attack targeting system’s CPU resources typically aims to
employ a sequence of queries to execute complex
commands and then overwhelmed the CPU. The Internet
key Exchange protocol (IKE) is the current IETF standard
for key establishment and SA parameter negotiation of
IPsec. However, IKE’s aggregate mode is still very
susceptible to DoS attacks against both computational
and memory resources because the server has to create
states for SA and compute Diffie-Hellman exponential
generation [22].
One of the major reason that make the DDoS attacks wide
spread and easy in the Internet is the availability of attacking
tools and the powerfulness of these tools to generate attacking
traffic. There are a variety of different DDoS attack tools on
the Internet that allow attackers to execute attacks on the target
system. Some of the most common tools are discussed below:
1) Trinoo [8, 11] can be used to launch a coordinated UDP
flooding attack against target system. Trinoo deploys
master/slave architecture and attacker controls a number
of Trinoo master machines. Communication between
attacker and master and between master and slave is
performed through TCP and UDP protocol, respectively.
Both master and slaves are password protected to prevent
them from being taken over by another attacker.
International Journal of Computer and Electrical Engineering, Vol. 2, No. 2, April, 2010
attack tool
Commands used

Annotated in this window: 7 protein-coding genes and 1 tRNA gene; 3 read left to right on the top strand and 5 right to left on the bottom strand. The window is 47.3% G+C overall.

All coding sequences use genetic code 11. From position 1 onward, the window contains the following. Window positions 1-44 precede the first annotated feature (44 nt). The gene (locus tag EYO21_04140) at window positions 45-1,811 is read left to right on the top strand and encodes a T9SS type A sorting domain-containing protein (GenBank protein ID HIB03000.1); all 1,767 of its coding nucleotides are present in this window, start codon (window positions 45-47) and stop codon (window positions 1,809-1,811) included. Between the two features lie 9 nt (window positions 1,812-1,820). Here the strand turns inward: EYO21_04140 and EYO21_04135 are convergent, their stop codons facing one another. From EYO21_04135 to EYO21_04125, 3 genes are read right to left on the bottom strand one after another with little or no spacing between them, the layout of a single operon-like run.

Types of
Not encrypted
UDP flooding
Numeric code and
not encrypted
TCP flooding
UDP flooding
TCP flooding
UDP flooding
Mix flood
TCP flooding
UDP flooding
Not encrypted
TCP flooding
UDP flooding
Mix flood
Not encrypted
TCP flooding
Not encrypted
TCP flooding
UDP Flooding
an urgent
Not encrypted
TCP flooding
UDP flooding
Table I Summery of DDoS attack Tools
is a Windows version of trinoo that was first reported to
CERT on February 16th 2000.
2) TFN [12] uses a command line interface to communicate
between the attacker and the control master program but
offers no encryption between attacker and masters or
between masters and slaves. Communication between the
control masters and slaves is done via ICMP echo reply
packets. It can implement Smurf, SYN Flood, UDP Flood,
and ICMP Flood attacks.
3) TFN2K [13] is a more advanced version of the primitive
TFN network. It uses TCP, UDP, ICMP or all three to
communicate between the control master program and the
slave machines. TFN2K can implement Smurf, SYN,
UDP, and ICMP Flood attacks. Communication between
the real attacker and control master is encrypted using a
key-based CAST-256 algorithm. In addition to flooding,
TFN2K can also perform some vulnerability attacks by
sending malformed or invalid packets.
4) Stacheldraht [14] combines best features of both Trinoo
and TFN. It also has the ability to perform updates on the
slave machines automatically. It uses an encrypted TCP
connection for communication between the attacker and
master control program. Communication between the
master control program and attack daemons is conducted
using TCP and ICMP. Stacheldraht can implement Smurf,
SYN Flood, UDP Flood, and ICMP Flood attacks.
5) Shaft [15] has been modeled on Trinoo network. Other
than the port numbers being used for communication
International Journal of Computer and Electrical Engineering, Vol. 2, No. 2, April, 2010